Cork has been used by man for centuries. The ancient Phoenicians used cork for fishing floats. The Portuguese protect their cork oak forests by Royal Decree. Until recently, any decent bottle of wine had a cork stopper. Cork makes a great natural insulating material for the roof. And cork has been used for a long time to make flooring.
The oldest surviving cork floor is in a church near Chicago, USA. It was installed in 1898. Although cork is a soft type of flooring, it is in fact very durable. It has a honeycomb structure full of air that gives it elasticity – heavy weights can be placed on cork and then when removed the cork ‘springs’ back to its former dimensions.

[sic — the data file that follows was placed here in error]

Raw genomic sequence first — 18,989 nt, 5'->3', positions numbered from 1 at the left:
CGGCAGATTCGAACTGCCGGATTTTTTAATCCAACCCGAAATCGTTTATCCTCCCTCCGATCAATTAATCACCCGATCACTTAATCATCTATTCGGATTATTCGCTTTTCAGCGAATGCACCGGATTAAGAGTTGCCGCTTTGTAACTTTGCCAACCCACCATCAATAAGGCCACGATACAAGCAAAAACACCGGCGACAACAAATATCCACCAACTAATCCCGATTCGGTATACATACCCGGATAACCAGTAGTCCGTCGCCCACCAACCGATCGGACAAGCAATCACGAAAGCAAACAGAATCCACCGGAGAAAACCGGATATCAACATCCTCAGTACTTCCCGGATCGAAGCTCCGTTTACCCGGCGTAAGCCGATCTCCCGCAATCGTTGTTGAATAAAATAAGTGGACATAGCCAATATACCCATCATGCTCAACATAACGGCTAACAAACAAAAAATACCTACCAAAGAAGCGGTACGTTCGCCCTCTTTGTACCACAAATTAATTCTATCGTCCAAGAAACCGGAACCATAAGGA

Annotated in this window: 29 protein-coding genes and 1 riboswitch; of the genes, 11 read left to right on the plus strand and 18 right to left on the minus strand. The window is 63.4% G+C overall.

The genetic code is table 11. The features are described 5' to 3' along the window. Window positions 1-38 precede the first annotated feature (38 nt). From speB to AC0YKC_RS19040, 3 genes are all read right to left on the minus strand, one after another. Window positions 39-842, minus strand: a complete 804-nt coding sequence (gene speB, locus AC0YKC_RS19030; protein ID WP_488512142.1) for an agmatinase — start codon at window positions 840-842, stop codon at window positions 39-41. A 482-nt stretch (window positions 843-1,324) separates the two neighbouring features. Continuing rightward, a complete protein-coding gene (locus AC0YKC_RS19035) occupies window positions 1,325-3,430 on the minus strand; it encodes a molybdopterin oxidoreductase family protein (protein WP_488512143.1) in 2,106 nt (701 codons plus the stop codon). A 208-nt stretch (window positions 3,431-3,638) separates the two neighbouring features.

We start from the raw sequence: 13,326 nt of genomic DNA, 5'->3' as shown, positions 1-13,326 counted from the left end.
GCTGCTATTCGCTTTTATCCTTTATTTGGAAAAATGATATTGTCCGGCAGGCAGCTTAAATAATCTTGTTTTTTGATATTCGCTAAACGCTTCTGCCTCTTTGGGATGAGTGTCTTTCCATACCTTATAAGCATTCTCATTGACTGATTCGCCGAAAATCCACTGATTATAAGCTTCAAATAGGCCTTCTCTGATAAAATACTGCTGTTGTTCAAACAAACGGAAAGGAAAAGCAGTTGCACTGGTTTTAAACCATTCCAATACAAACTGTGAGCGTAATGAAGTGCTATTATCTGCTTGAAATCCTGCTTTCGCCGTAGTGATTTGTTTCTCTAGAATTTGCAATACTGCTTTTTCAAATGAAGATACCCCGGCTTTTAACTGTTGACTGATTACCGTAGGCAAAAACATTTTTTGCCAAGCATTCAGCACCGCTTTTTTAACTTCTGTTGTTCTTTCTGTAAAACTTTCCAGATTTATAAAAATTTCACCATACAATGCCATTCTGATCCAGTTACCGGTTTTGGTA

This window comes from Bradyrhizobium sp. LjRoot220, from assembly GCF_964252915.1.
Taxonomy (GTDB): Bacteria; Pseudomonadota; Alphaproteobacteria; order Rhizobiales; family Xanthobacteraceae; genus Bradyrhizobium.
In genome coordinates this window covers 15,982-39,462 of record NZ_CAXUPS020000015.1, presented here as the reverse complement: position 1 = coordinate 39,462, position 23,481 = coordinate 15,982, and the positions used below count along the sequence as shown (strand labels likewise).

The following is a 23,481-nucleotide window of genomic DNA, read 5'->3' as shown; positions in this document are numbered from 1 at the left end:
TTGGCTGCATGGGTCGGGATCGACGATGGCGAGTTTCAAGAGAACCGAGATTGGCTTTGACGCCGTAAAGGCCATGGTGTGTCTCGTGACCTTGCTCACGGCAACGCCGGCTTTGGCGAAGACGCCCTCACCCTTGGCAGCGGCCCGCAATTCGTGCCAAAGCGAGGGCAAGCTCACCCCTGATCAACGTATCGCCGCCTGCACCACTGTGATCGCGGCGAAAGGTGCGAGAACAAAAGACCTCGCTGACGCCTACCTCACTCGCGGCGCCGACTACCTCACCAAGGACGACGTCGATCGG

Cork flooring can deal with high traffic situations. It also helps to lower heating bills in the winter because the honeycomb structure of cork acts as an insulator keeping heat in a room. This structure also works as a sound insulator muffling sound of footfalls.
Another benefit of cork flooring is that it contains the waxy substance known as suberin. This is used in nature to regulate water supply to a tree or plant. This substance makes cork flooring antimicrobial, anti-fungal and antibacterial. Such a combination makes cork flooring ideal for giving protection to the home. Suberin also makes cork flooring fire retardant.
Cork flooring is made from the bark of the cork oak. The bark grows back every 9 years. Harvesting the bark does not damage the tree. For these reasons, cork is a renewable resource and cork flooring is an eco-friendly type of flooring. It is also reasonable priced compared to hardwood flooring. It might be the right type of flooring for you.